Depersonalize the key questions

Ilan Mochari reports:

4. Depersonalize the key questions. Yeh suggests approaching your employees by saying something like this: “It’s my job to help you overcome bottlenecks and all the things that are in your way. What things are preventing you from accomplishing your mission, and how can I solve them?”

Phrasing the question this way enables you to emphasize the mission, rather than the employee himself. It allows the employee to describe what’s wrong with his job, without feeling like he’s critiquing his own performance or ability to adapt to challenging circumstances.

Casnocha says he learned a great conversational tactic from Tyler Cowen, a professor of economics at George Mason University. The idea is another form of depersonalizing questions: Ask an employee what “most people” think of a certain situation. Usually, the employee will tell you what most people think. But in doing so, she will also provide a glimpse of her own personal feelings. Specifically, Casnocha suggests these conversational cues:

How is everyone feeling about what’s going on in the office?
What do you think people are frustrated about here at work?

These questions allow you, as a leader, to follow up on whatever topics arise. But you can do so delicately, without pouncing on the employee who–even in sharing what “most people” think–has just displayed a great deal of vulnerability.


“It’s my job to help you overcome bottlenecks and all the things that are in your way. What things are preventing you from accomplishing your mission, and how can I solve them?”

the phrasing sounds eerily unhuman

It activates my bullshit detector. "I am about to be trapped into a bad situation" is all my subconscious gets out of that. It closes doors instead of opening them.

'“It’s my job to help you overcome bottlenecks and all the things that are in your way. What things are preventing you from accomplishing your mission, and how can I solve them?”

So depersonalized that it uses 'you' twice, 'your' 1 twice, 'I' once, and 'my' once in 32 words. Basically meaning a personal pronoun every 5 words.

How would one going about personalizing that citiation, in terms of accomplishing that mission while overcoming potential bottlenecks requiring solutions?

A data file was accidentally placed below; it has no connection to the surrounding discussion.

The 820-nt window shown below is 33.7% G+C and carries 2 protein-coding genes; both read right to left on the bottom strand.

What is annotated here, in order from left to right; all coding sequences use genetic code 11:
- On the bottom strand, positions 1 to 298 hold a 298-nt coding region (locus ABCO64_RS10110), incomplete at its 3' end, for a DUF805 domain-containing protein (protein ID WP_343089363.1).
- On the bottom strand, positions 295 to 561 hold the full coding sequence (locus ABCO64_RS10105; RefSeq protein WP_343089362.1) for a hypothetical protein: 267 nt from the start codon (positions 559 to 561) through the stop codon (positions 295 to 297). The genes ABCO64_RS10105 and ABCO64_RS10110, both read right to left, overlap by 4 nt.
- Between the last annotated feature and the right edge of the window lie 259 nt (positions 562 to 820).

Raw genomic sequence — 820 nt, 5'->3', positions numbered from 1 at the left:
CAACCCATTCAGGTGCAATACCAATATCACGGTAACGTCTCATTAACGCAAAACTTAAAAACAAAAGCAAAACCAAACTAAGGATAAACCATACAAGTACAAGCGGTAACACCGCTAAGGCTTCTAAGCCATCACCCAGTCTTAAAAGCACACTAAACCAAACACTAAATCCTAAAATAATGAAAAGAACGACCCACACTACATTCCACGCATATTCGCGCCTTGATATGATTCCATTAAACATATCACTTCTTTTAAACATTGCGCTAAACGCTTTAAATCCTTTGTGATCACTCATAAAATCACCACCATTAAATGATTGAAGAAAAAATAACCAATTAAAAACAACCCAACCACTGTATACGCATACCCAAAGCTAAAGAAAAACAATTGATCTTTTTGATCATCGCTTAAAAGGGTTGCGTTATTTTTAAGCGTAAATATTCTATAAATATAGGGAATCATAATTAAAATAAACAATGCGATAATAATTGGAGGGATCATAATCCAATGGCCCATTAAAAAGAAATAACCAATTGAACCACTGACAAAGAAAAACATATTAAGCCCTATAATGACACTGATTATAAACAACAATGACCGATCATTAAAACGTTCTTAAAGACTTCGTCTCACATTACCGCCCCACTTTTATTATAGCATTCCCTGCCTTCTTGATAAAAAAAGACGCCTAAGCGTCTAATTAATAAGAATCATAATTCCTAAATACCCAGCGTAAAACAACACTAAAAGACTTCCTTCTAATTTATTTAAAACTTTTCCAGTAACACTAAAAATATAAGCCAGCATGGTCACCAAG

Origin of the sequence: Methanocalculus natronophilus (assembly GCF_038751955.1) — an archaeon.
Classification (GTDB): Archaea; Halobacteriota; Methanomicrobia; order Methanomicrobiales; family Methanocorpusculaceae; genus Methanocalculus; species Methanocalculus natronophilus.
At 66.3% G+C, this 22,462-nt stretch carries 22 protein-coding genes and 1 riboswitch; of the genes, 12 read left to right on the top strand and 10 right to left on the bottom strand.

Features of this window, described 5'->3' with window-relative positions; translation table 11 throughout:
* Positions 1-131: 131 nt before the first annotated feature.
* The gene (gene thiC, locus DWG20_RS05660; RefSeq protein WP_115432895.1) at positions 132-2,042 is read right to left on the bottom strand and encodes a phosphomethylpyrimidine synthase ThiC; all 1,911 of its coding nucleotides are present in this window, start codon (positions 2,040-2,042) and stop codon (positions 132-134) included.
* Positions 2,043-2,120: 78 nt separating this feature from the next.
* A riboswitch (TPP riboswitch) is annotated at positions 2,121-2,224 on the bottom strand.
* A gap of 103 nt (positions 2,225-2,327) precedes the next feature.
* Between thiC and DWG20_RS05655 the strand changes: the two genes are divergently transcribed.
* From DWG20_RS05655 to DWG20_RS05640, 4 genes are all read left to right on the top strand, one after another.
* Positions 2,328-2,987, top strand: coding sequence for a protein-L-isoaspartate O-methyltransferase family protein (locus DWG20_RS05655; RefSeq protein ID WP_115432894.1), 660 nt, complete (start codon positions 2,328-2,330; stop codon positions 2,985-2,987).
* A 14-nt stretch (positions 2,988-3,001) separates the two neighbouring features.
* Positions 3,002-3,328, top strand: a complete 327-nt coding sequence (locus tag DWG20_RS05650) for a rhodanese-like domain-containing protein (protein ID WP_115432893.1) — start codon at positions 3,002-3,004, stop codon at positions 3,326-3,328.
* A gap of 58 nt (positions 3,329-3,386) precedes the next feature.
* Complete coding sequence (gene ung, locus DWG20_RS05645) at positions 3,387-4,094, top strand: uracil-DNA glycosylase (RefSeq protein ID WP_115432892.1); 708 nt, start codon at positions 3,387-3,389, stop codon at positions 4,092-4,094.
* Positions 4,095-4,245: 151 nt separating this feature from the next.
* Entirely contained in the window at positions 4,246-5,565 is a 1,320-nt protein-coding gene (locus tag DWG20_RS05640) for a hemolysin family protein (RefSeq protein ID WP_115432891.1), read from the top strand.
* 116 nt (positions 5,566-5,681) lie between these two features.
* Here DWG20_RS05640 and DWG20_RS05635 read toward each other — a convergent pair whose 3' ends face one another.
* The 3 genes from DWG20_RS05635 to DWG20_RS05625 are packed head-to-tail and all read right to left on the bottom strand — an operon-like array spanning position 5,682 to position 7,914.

I suspect "depersonalize the questions" is used in the sense of "take the blame" here. Take "you suck at your job," depersonalize it into "you are totally awesome, please tell me how literally everybody thinks your failures are my fault." Not that it will help with the bottlenecks, but you'll be the delicatest boss around.

A friend who runs a large crew doing quite demanding work successfully tells me that he takes responsibility for what happens. If he asks someone to do things and it doesn't happen the way he expected, he approaches the person and tells them all the ways he failed; didn't follow up, didn't ascertain whether it was understood, didn't check if they had the resources necessary.

A few things happen. Either the person says clearly something like, oh, I forgot it was my fault. Or they learn the expectations and don't just say yes but next time ask for what they need to do the work. Or they don't and eventually are encouraged to move on.

He does the same in a proactive way, watching and recognizing situations or instances where some assistance or training is needed.

I keep telling the guys who work for me that the process of mastering a new skill or figuring out some complex thing is deeply personal; you will learn quite alot about yourself, some that you won't like. A deep intellectual challenge involves the brain rewiring itself, causes anxiety and sometimes physical discomfort. My job is to both get out of the way to let that happen, and to get in the way to make sure it happens.

When someone is doing a job and either needs motivation or incentive to improve, or motivation or incentive to simply show up and do what they know, it is a deeply personal situation. As a manager you don't want to get into emotional territory; even positive emotions are transient.

Great insight.

I still vividly recall the first time I met a new managing director, who had previously been the CEO of a small publicly-trade REIT. Within in 30 minutes he was complaining how unfair it was that Sarbanes-Oxley held him responsible for what could be fraud perpetrated by an entry-level accounting clerk. Didn't take long to figure out he was all about covering his ass, not leadership.


First paragraph describes something, but I wouldn't call it depersonalizion.

Surely as an economist, the assumption of rationality would imply that employees would quickly adapt to such tactics and come to understand such phrasings as actually pointed personal questions rather than impersonal queries? The euphemism treadmill has no finish line.